f5 f5 f5 f5 and breathe.


f5 and f5 and f5 yeaaaaaaah.


Refreshing my browser doesn’t usually provoke such catharsis. But for the last 24 hours any attempt to revisit a previously reviewed page has resulted in being bounced to google search. So perhaps my reaction is a little more understandable.

But you might lose any sympathy when I tell you that I broke my internet on purpose. In the interests of science. With myself as the rat in a hall of mirrors of my own design.

Because I wanted to see what would happen if I forced myself to only go forward on the web, to break my surfing habits, to forge new digital trails and discover new lands. To turn my back on the familiar and the routine. To not check Facebook a half dozen times a day. To maybe avoid the distraction of my regular web browsing, or at least find new distractions.

So I got our Alex Matthews, our Creative Tech guru, to build me a browser extension that, when activated, only let me visit particular web pages once. That visit added them to a ban list and any attempt to revisit bounced to google homepage. I whitelisted google sites since our work email runs off google apps – I didn’t think that I’d be able to use ‘Amateur Science’ as an excuse for not replying to email.

Simultaneously I ran some extensions tracking my browsing and web activity to see if I either spent less time online or visited a greater variety of sites with the blocker turned on. The results, I must admit, are inconclusive. Work does get in the way of pure academic research. I had to turn the blocker off quite regularly to get anything done at all. I also found myself cheating my own experiment – browsing in incognito mode where I didn’t have the blocker activated. Using my phone to check twitter and other sites. But yes, I did use less internet with the blocker activated, largely out of frustration.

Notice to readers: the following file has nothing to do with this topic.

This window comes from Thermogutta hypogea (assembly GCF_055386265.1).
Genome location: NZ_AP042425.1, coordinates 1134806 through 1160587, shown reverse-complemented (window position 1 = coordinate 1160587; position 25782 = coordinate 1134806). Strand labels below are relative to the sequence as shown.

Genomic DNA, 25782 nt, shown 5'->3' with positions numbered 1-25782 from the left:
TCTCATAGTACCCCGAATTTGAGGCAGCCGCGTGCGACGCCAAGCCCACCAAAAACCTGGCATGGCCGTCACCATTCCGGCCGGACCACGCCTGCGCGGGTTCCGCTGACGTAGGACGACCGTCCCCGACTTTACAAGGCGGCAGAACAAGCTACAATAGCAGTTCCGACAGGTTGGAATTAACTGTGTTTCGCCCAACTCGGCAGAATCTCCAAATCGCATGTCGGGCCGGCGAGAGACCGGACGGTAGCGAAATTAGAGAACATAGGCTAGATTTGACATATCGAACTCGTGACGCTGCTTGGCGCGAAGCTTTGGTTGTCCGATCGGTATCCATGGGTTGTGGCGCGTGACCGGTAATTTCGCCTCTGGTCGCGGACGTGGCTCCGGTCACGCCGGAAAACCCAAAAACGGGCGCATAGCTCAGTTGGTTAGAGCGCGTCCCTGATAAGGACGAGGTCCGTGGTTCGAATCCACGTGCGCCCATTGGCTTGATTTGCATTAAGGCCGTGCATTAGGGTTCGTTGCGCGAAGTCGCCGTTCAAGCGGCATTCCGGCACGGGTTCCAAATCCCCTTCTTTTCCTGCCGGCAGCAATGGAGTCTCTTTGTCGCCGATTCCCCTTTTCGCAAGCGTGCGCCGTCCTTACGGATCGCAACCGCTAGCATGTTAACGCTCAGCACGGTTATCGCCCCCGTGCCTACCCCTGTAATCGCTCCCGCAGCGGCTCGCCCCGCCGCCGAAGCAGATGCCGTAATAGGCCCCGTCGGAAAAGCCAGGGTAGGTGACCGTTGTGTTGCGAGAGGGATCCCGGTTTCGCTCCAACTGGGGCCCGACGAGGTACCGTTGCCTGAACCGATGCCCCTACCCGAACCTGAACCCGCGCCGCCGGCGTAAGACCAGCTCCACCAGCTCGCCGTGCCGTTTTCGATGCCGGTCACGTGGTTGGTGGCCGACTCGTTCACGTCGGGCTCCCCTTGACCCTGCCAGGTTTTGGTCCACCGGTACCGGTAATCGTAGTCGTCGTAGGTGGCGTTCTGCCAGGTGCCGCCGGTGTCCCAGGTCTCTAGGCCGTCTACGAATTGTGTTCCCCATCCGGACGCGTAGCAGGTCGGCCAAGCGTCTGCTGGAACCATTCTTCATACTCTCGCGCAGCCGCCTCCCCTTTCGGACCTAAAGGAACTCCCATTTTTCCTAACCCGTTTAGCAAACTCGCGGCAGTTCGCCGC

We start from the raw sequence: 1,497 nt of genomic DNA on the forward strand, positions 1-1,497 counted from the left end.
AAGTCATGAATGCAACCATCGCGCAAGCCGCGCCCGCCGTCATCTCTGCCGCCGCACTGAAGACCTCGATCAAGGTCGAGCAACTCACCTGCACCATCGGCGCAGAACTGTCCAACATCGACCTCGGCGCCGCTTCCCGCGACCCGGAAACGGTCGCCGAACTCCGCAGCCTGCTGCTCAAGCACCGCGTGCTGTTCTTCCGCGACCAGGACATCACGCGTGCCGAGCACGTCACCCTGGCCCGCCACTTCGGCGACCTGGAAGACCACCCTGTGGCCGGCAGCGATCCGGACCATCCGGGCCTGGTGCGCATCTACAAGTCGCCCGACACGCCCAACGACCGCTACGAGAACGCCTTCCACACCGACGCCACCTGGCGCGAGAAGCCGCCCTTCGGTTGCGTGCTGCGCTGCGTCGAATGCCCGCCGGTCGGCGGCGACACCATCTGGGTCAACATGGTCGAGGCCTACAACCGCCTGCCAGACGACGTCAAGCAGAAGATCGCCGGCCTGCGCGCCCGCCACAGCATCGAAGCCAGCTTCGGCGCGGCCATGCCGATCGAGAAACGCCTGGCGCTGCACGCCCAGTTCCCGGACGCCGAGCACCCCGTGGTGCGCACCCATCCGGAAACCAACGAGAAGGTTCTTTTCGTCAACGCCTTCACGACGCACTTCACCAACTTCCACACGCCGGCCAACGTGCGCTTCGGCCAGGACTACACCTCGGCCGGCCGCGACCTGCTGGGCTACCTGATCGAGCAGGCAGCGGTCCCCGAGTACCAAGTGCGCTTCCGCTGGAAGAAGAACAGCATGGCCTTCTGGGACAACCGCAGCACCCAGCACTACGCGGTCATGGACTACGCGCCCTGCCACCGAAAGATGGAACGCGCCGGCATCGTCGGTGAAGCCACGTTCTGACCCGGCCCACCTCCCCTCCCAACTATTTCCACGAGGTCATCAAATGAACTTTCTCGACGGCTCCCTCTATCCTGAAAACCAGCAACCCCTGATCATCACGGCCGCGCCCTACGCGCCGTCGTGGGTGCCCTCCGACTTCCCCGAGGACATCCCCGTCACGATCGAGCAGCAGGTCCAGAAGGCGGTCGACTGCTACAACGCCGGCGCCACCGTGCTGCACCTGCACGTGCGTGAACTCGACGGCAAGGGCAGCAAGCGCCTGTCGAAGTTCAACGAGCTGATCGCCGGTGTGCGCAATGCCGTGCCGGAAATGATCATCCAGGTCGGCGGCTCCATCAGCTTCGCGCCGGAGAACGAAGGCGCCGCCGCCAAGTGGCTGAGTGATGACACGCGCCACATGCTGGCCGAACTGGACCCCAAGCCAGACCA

Of course, a browser extension that stops you revisiting the same old web is only partially interesting. What if instead of bouncing to google it displayed a list of previously unvisited web pages related to the site you had tried to visit? Could it become a serendipitous discovery engine based on the sites you already visit and enjoy? There isn’t really an alternative to facebook or twitter or netflix, but for news and entertainment and sports and tech reviews and online video there is plenty of scope for diversification. ‘Here’s something new’ trumps ‘You can’t go back’ and we’re talking about integrating this into a future release.
A 2010 Nielsen survey reveals that on average people visit 89 sites in a given month. So far in November I have visited over 350. On this computer. Which is one of four connected devices I used on any given day. The point of the Don’t Go Back extension experiment was two-fold. First, to force me to take a look at my online behaviour and maybe make some changes to how and where I browse. And second, to demonstrate that it’s a big old web out there with billions of pages to visit and explore and experience. Habits are hard to break – enforced variety might be what’s needed to spice up online life.


If you want to try out the ‘Don’t go back’ extension and break the internet for yourself, here’s what to do:

– Download Don’t Go Back
– go to chrome://extensions
– select “developer mode” at top of page
– then click “Load unpacked extension”
– select the folder that you unzipped to